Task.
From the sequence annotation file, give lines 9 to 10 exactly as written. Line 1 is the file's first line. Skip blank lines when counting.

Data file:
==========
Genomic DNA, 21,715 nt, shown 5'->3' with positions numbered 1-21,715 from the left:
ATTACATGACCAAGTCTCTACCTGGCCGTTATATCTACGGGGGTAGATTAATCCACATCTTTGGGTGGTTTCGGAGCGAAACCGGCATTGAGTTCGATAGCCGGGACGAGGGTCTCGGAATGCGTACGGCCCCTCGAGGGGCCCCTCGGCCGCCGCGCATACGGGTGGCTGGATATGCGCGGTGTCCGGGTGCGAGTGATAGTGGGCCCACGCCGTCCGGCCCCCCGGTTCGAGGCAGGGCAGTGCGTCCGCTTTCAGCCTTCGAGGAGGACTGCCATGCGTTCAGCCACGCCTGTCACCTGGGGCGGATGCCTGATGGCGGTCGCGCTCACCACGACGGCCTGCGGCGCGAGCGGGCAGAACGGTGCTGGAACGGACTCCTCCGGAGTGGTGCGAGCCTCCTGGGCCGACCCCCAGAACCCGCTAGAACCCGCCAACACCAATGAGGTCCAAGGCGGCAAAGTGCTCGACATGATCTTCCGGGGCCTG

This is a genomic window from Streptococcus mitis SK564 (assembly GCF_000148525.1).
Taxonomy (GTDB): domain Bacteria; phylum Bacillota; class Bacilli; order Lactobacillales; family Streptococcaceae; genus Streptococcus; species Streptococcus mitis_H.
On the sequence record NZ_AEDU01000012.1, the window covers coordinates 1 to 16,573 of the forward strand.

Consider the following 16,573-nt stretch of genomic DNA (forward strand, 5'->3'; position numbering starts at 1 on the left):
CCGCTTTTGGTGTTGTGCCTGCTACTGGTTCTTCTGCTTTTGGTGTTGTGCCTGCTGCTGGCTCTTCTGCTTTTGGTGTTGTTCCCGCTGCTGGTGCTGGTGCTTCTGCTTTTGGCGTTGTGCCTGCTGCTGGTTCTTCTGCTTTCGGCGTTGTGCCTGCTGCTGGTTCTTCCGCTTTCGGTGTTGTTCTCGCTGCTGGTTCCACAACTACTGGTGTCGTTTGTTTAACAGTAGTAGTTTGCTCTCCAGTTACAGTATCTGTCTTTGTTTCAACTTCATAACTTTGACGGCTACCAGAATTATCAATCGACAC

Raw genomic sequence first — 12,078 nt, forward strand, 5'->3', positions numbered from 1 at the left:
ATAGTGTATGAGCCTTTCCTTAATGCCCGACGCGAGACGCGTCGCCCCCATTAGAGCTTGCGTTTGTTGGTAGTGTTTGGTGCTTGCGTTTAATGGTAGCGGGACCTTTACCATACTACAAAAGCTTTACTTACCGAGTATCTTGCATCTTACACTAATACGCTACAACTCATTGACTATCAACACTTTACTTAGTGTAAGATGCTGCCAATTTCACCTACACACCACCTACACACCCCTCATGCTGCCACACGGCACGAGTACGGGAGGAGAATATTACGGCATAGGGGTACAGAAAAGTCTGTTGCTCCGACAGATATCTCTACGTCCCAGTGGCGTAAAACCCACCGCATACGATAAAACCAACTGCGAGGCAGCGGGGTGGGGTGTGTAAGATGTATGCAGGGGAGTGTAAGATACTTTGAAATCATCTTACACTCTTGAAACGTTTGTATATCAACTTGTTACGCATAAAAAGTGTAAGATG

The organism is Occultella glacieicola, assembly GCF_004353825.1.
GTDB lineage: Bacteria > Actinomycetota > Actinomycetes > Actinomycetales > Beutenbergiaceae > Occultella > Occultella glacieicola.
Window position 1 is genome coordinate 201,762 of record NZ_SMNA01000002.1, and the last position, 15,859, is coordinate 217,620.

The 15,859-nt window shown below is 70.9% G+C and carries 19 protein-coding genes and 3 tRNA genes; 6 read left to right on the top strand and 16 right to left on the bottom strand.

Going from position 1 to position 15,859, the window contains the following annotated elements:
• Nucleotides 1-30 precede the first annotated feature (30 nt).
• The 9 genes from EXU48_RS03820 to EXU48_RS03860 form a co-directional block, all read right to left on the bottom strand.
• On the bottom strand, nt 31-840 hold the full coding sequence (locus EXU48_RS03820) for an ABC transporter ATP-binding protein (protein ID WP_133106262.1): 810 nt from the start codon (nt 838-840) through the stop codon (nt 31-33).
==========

ATAGTGTATGAGCCTTTCCTTAATGCCCGACGCGAGACGCGTCGCCCCCATTAGAGCTTGCGTTTGTTGGTAGTGTTTGGTGCTTGCGTTTAATGGTAGCGGGACCTTTACCATACTACAAAAGCTTTACTTACCGAGTATCTTGCATCTTACACTAATACGCTACAACTCATTGACTATCAACACTTTACTTAGTGTAAGATGCTGCCAATTTCACCTACACACCACCTACACACCCCTCATGCTGCCACACGGCACGAGTACGGGAGGAGAATATTACGGCATAGGGGTACAGAAAAGTCTGTTGCTCCGACAGATATCTCTACGTCCCAGTGGCGTAAAACCCACCGCATACGATAAAACCAACTGCGAGGCAGCGGGGTGGGGTGTGTAAGATGTATGCAGGGGAGTGTAAGATACTTTGAAATCATCTTACACTCTTGAAACGTTTGTATATCAACTTGTTACGCATAAAAAGTGTAAGATG

The organism is Occultella glacieicola, assembly GCF_004353825.1.